For all the buzz about trendy IT techniques, data processing is still at the core of our systems, especially now that enterprises all over the world are confronted with exploding volumes of data. Database performance has become a major headache, and most IT departments believe that developers should provide simple SQL code to solve immediate problems and let DBAs tune any "bad SQL" later.
In The Art of SQL, author and SQL expert Stephane Faroult argues that this "safe approach" only leads to disaster. His insightful book, named after Art of War by Sun Tzu, contends that writing quick inefficient code is sweeping the dirt under the rug. SQL code may run for 5 to 10 years, surviving several major releases of the database management system and on several generations of hardware. The code must be fast and sound from the start, and that requires a firm understanding of SQL and relational theory.
The Art of SQL offers best practices that teach experienced SQL users to focus on strategy rather than specifics. Faroult's approach takes a page from Sun Tzu's classic treatise by viewing database design as a military campaign. You need knowledge, skills, and talent. Talent can't be taught, but every strategist from Sun Tzu to modern-day generals believed that it can be nurtured through the experience of others. They passed on their experience acquired in the field through basic principles that served as guiding stars amid the sound and fury of battle. This is what Faroult does with SQL.
Like a successful battle plan, good architectural choices are based on contingencies. What if the volume of this or that table increases unexpectedly? What if, following a merger, the number of users doubles? What if you want to keep several years of data online? Faroult's way of looking at SQL performance may be unconventional and unique, but he's deadly serious about writing good SQL and using SQL well. The Art of SQL is not a cookbook, listing problems and giving recipes. The aim is to get you-and your manager-to raise good questions.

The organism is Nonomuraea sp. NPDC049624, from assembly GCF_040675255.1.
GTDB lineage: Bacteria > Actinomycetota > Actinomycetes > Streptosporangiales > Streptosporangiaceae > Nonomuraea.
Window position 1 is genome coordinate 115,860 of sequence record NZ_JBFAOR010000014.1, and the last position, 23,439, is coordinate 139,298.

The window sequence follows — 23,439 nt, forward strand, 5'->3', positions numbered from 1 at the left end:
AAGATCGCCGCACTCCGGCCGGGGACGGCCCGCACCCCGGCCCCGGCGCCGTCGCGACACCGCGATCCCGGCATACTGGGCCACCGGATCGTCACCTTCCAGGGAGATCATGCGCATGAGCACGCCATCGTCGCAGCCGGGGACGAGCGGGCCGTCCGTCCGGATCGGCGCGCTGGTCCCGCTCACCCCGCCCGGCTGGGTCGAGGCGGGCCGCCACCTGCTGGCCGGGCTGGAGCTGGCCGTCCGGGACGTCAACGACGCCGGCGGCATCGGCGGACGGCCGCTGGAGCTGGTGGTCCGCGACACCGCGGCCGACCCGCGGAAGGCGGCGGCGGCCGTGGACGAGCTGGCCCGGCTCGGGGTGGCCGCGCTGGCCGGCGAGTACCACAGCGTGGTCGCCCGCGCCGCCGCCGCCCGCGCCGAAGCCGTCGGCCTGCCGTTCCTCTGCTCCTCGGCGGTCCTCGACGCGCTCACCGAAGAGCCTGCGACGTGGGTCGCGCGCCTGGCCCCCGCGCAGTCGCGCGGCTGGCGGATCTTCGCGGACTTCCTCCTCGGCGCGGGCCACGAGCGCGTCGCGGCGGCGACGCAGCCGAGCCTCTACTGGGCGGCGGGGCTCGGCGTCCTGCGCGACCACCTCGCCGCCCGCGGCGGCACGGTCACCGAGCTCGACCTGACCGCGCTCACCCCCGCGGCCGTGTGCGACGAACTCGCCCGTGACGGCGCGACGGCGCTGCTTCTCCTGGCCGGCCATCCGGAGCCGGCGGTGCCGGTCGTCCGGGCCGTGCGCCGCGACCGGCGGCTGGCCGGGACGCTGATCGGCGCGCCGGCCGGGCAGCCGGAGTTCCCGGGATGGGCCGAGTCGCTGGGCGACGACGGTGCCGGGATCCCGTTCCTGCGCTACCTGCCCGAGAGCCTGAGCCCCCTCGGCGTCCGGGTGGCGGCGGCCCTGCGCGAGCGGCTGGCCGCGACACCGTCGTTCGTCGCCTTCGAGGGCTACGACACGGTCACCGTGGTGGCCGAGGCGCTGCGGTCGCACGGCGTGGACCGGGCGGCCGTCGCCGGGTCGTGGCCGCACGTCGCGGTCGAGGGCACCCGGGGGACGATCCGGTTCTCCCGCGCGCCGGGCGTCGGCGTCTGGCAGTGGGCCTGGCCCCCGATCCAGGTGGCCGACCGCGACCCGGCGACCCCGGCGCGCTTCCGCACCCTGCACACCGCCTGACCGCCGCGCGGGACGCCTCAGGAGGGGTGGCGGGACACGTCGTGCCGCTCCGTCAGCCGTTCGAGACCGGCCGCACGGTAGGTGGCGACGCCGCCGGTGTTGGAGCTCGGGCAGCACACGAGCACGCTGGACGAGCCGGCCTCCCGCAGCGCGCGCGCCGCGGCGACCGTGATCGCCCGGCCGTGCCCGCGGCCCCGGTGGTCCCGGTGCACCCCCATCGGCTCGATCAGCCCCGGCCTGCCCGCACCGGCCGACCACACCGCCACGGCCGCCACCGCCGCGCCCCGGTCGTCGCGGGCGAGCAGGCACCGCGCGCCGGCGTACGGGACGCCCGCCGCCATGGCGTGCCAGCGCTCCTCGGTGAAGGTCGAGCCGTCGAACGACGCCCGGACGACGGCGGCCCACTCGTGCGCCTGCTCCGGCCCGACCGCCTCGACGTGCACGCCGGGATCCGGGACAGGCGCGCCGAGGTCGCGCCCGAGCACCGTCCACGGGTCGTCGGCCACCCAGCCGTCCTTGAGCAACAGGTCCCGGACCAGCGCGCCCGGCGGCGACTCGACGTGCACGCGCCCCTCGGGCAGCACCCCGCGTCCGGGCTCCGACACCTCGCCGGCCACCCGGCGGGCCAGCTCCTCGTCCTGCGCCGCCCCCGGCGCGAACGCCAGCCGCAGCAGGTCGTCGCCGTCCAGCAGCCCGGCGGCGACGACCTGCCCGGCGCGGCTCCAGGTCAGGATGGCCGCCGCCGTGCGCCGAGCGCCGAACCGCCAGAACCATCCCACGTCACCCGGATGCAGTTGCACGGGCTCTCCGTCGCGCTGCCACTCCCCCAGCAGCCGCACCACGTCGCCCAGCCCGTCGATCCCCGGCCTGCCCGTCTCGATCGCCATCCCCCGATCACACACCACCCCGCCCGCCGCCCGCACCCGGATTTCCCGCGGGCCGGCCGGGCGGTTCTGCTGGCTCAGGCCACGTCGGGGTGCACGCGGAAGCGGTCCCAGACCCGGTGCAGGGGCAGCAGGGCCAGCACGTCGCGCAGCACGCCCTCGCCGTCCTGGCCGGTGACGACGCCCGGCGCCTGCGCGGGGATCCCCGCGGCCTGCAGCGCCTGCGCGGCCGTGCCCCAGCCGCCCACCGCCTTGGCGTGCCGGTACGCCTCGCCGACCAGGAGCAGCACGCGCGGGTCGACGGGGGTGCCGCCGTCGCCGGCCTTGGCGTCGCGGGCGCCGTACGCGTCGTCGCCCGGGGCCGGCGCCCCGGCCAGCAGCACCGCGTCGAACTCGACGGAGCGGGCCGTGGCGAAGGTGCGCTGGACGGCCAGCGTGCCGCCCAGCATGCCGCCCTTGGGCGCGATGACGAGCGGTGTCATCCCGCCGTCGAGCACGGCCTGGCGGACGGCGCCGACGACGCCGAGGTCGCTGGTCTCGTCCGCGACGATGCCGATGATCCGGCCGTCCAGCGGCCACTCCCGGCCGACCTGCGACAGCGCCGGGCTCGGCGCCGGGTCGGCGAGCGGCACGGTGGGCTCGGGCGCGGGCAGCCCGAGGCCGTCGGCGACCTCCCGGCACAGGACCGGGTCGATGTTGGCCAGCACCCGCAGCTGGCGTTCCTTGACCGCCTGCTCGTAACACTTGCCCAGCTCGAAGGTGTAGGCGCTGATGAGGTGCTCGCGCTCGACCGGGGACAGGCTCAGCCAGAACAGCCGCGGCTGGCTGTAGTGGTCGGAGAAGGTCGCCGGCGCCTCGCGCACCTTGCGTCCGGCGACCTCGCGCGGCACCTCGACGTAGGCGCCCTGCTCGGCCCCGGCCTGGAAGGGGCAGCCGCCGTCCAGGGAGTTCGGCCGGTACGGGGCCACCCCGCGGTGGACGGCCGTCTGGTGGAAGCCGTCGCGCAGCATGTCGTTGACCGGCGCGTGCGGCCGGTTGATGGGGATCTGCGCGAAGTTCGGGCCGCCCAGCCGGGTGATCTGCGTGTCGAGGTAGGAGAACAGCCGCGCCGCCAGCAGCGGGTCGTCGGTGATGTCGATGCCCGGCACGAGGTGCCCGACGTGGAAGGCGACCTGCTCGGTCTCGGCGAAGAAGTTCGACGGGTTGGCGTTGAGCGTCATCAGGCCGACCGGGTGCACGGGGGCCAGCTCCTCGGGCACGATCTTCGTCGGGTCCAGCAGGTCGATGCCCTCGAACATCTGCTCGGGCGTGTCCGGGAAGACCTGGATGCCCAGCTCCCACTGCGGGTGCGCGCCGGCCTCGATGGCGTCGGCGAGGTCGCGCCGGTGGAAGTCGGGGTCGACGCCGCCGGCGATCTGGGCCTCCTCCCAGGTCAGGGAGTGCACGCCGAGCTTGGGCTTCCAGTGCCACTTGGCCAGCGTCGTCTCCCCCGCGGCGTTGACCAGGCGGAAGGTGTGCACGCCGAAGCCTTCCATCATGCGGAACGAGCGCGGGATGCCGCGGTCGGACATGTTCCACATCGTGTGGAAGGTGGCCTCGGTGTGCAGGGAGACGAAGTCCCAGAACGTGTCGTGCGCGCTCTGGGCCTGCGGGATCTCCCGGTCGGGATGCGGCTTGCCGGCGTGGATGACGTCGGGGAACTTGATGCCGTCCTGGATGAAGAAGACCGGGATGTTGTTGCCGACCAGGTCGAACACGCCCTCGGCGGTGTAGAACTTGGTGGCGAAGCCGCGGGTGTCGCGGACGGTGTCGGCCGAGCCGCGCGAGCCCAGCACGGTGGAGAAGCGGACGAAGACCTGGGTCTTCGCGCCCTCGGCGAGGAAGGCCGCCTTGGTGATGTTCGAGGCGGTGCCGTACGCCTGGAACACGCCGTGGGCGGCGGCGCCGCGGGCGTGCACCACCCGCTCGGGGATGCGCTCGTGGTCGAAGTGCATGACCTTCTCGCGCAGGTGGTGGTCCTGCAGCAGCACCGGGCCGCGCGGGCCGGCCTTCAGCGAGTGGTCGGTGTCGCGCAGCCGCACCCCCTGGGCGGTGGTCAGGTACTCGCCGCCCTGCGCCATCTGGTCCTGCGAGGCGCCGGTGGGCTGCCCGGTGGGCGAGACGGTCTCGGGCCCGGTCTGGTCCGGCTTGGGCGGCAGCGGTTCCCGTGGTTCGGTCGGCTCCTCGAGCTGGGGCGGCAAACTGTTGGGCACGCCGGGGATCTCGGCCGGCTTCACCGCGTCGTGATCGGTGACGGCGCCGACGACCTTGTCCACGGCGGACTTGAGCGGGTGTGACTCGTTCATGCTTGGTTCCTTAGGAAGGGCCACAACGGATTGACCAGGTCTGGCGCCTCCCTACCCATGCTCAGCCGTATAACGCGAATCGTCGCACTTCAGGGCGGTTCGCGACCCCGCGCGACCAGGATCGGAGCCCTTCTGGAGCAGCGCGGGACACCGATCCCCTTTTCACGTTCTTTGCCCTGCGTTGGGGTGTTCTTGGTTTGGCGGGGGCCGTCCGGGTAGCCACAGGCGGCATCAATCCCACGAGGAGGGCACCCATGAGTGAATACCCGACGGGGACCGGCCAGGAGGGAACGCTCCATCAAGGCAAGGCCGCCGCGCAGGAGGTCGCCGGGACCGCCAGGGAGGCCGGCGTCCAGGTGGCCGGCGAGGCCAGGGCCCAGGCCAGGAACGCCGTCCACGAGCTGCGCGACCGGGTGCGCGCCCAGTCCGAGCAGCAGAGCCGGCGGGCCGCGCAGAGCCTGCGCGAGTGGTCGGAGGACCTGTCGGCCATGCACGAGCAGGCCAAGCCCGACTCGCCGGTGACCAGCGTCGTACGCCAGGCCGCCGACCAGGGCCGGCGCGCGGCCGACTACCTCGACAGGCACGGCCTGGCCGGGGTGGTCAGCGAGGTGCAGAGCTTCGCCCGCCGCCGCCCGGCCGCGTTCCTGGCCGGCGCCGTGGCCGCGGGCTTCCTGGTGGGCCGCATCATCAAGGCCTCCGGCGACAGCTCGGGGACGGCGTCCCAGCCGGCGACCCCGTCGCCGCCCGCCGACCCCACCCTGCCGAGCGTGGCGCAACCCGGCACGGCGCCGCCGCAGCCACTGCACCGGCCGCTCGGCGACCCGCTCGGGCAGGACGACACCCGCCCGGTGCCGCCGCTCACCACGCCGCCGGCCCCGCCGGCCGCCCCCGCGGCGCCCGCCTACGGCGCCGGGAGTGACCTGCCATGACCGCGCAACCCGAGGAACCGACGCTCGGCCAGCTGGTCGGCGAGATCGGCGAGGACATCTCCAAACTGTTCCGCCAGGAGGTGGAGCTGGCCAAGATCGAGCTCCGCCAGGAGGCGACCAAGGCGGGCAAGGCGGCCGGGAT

Review By: Garry Archer 06/23/2010"The Art of SQL" is not a book for the faint of heart or the SQL neophyte. You had better know your stuff if you wish to have any chance of understanding or absorbing the content of this bible of SQL optimization. It is definitely a book for the advanced SQL coder/administrator, and I found the author’s approach to problem solving and database tuning invigorating.
The author, Stephane Faroult, strongly emphasizes coding that does the best job in the most efficient way possible. His references to military scenarios offer an alternative perspective to the technical side of database coding. The SQL coding examples are not ones the average coder would use when optimizing code, but they offer a sound base on which any SQL guru can build. The book's objective is to make one a better SQL coder, both as a developer and an administrator, and Faroult captures this in an explosive way.
The book is organized into chapters that deal with the subject matter in blocks of relevance, which follow a structured pattern—from design and preparation of relational databases to the optimization of the code and tweaking of the SQL optimizer at the server. The author explains not only the how but also the why of designing and creating SQL in a manner that goes beyond "SQL 101." He uses references and examples that are designed more around an Oracle-based system, yet a DBMS administrator with a sound knowledge of transactional SQL (e.g., Microsoft SQL Server) should be able to tweak the code and put these examples to work.
The author’s writing style is to the point—technical and yet not too intense. The references to war add a touch of flare but do not mask the overall theme. Although many examples may not seem relevant at first, it doesn’t take long to realize that he is right on the money. Even when the lingo appears confusing, it only requires a little more study to get the message.
The text does not appear to have suffered in any way in its translation to English, and kudos should be given to those assisting him with this task.
Faroult’s presentation of the subject matter is excellent and refreshing, with plenty of powerful coding examples that, he admits, are a little daunting at first glance. His detailed points are presented in such a way that any confusion the reader may have is soon clarified. Although the layman might seem a bit overwhelmed when reading this book, he would do well to add it to his arsenal for future reference as his skill set develops.
Stephane Faroult sets his sights and fires from the hip with The Art of SQL, a dramatic attack on poorly designed SQL code/databases. Faroult challenges you to become a better SQL administrator/user by taking you through the twists and turns of bad code examples and scenarios—all the while lending you his many years of experience as an SQL master.